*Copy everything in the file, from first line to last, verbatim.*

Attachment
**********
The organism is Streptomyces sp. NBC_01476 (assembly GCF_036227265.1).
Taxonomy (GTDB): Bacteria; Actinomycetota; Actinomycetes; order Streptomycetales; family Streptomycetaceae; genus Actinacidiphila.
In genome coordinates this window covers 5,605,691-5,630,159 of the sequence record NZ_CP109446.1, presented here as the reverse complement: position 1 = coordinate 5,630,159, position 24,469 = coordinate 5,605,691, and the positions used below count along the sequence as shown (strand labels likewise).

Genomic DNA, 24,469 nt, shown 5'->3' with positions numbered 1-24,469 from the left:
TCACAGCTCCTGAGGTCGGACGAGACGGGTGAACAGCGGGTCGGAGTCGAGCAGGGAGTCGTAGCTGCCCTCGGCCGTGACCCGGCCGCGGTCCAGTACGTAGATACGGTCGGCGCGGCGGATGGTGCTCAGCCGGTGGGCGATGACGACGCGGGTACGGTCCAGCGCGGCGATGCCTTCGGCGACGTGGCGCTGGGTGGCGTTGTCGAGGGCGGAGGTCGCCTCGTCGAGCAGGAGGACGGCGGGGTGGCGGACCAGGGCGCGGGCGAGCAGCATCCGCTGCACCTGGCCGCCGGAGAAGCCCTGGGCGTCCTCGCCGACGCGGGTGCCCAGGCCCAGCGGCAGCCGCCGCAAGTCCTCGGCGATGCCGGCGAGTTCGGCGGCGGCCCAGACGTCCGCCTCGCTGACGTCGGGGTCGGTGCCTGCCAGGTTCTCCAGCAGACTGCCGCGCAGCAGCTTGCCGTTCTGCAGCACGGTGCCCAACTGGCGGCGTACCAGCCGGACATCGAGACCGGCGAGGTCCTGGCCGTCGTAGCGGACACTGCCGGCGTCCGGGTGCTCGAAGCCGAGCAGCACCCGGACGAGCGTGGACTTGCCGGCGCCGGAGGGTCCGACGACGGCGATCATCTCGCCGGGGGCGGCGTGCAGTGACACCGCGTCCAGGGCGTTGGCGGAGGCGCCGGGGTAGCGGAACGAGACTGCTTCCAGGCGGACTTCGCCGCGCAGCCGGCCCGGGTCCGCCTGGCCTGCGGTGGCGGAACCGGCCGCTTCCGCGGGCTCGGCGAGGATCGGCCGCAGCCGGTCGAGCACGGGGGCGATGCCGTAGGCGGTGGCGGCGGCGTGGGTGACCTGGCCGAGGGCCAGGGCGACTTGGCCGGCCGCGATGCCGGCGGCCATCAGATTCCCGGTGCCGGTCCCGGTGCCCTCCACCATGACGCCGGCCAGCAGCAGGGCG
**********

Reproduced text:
The organism is Streptomyces sp. NBC_01476 (assembly GCF_036227265.1).
Taxonomy (GTDB): Bacteria; Actinomycetota; Actinomycetes; order Streptomycetales; family Streptomycetaceae; genus Actinacidiphila.
In genome coordinates this window covers 5,605,691-5,630,159 of the sequence record NZ_CP109446.1, presented here as the reverse complement: position 1 = coordinate 5,630,159, position 24,469 = coordinate 5,605,691, and the positions used below count along the sequence as shown (strand labels likewise).

Genomic DNA, 24,469 nt, shown 5'->3' with positions numbered 1-24,469 from the left:
TCACAGCTCCTGAGGTCGGACGAGACGGGTGAACAGCGGGTCGGAGTCGAGCAGGGAGTCGTAGCTGCCCTCGGCCGTGACCCGGCCGCGGTCCAGTACGTAGATACGGTCGGCGCGGCGGATGGTGCTCAGCCGGTGGGCGATGACGACGCGGGTACGGTCCAGCGCGGCGATGCCTTCGGCGACGTGGCGCTGGGTGGCGTTGTCGAGGGCGGAGGTCGCCTCGTCGAGCAGGAGGACGGCGGGGTGGCGGACCAGGGCGCGGGCGAGCAGCATCCGCTGCACCTGGCCGCCGGAGAAGCCCTGGGCGTCCTCGCCGACGCGGGTGCCCAGGCCCAGCGGCAGCCGCCGCAAGTCCTCGGCGATGCCGGCGAGTTCGGCGGCGGCCCAGACGTCCGCCTCGCTGACGTCGGGGTCGGTGCCTGCCAGGTTCTCCAGCAGACTGCCGCGCAGCAGCTTGCCGTTCTGCAGCACGGTGCCCAACTGGCGGCGTACCAGCCGGACATCGAGACCGGCGAGGTCCTGGCCGTCGTAGCGGACACTGCCGGCGTCCGGGTGCTCGAAGCCGAGCAGCACCCGGACGAGCGTGGACTTGCCGGCGCCGGAGGGTCCGACGACGGCGATCATCTCGCCGGGGGCGGCGTGCAGTGACACCGCGTCCAGGGCGTTGGCGGAGGCGCCGGGGTAGCGGAACGAGACTGCTTCCAGGCGGACTTCGCCGCGCAGCCGGCCCGGGTCCGCCTGGCCTGCGGTGGCGGAACCGGCCGCTTCCGCGGGCTCGGCGAGGATCGGCCGCAGCCGGTCGAGCACGGGGGCGATGCCGTAGGCGGTGGCGGCGGCGTGGGTGACCTGGCCGAGGGCCAGGGCGACTTGGCCGGCCGCGATGCCGGCGGCCATCAGATTCCCGGTGCCGGTCCCGGTGCCCTCCACCATGACGCCGGCCAGCAGCAGGGCG